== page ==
This necklace has now sold, ending forever the option of re-photographing it. Normally that would mean I wouldn't bother to make a page, because I didn't feel I ever really got a good shot of the finished piece; however, I like the progress shots, and I usually don't get around to making those: the early spring light was ideal for documenting the top of my stringing desk:)
As you can see from the picture, getting started on a major project like this one involves a lot of beads; some, of course will not ultimately fit in with the final design, and are discarded, such as the garnet red seed beads on the right. This necklace basically follows the lumpen format, which means I start at the back, with the cable doubled (folded over) at the clasp; the ends will be crimped at the bottom of the tassel.
This closeup is (at least in my opinion) a better shot of the focal. Though I do use wax—mostly when I'm embroidering stockings I have no idea why it's on the table, since I don't need it for stringing beadalon. But a little mystery adds interest, right? The dark green dottie in the lower left is, like the focal, lead glass, but it's czech rather than the Japanese satake.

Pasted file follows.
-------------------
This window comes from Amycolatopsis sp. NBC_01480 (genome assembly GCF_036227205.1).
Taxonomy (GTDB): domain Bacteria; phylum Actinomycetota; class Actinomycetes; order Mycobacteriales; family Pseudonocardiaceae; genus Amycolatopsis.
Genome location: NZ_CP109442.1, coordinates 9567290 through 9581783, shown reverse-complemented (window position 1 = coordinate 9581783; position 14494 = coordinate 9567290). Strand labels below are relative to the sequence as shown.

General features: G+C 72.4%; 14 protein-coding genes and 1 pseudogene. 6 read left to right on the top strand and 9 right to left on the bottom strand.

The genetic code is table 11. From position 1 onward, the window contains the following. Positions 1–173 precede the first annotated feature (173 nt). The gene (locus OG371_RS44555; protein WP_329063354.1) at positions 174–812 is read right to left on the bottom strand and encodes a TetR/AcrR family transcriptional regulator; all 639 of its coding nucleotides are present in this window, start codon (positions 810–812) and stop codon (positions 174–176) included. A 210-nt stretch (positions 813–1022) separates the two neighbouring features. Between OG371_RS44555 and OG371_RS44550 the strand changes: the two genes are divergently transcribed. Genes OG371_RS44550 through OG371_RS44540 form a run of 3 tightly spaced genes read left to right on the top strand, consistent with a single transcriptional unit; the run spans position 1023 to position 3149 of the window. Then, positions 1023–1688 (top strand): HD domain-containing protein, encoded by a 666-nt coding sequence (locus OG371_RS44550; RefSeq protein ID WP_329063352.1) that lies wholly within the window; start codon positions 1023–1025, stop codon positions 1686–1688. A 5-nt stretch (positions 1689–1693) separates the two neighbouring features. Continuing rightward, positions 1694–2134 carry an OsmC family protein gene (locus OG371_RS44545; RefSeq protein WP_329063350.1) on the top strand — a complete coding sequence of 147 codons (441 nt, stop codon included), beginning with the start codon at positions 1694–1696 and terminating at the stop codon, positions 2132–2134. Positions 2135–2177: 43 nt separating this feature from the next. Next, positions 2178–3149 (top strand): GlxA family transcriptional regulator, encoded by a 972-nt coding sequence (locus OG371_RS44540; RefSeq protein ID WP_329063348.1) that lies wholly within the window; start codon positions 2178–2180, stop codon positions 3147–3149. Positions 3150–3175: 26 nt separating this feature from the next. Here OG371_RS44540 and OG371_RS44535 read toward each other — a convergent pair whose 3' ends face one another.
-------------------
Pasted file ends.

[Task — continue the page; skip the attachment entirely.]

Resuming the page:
Still a lot of beads on the table, but some have gone away. At this point the size of beads have ramped up considerably from the seed bead (1mm) to 4mm size beads used at the beginning of the piece. In order to keep the strands relating to each other, and each side balanced, I string all of the strands simultaneously, putting a “phrase” of perhaps 2–3” (50–75mm) at a time on each strand before moving on to the next.
The finished piece, completed 03apr05. Note the large hole ‘collars’ constricting the strands between the small and large beads. I made these on, um, gee now that the piece has sold I can't check—but either 1/4” tubing or big hole mandrels from arrow springs. 49 stranded beadalon, silver, glass, (including lampworked sodalime and lead glass by the artist) rose quartz. Completed 03apr05. Private collection.
And why the appallingly long file names? Well, it makes it easier for me tell what page is about; they're unique (that is, all the files—images and text—have the same prefix, making it easy for me to tell which images go to which file—very important since when I upload, I only want to move the new stuff, not the whole directory!) and...I have autocomplete. Without that I probably wouldn't make such long names! The latest wrinkle is putting a year prefix, which makes it easier for me to tell roughly when I made the page, and automagically groups the pages of a given year together....
Unless otherwise noted, text, image and objects depicted therein copyright 1996--present sylvus tarn.Sylvus Tarn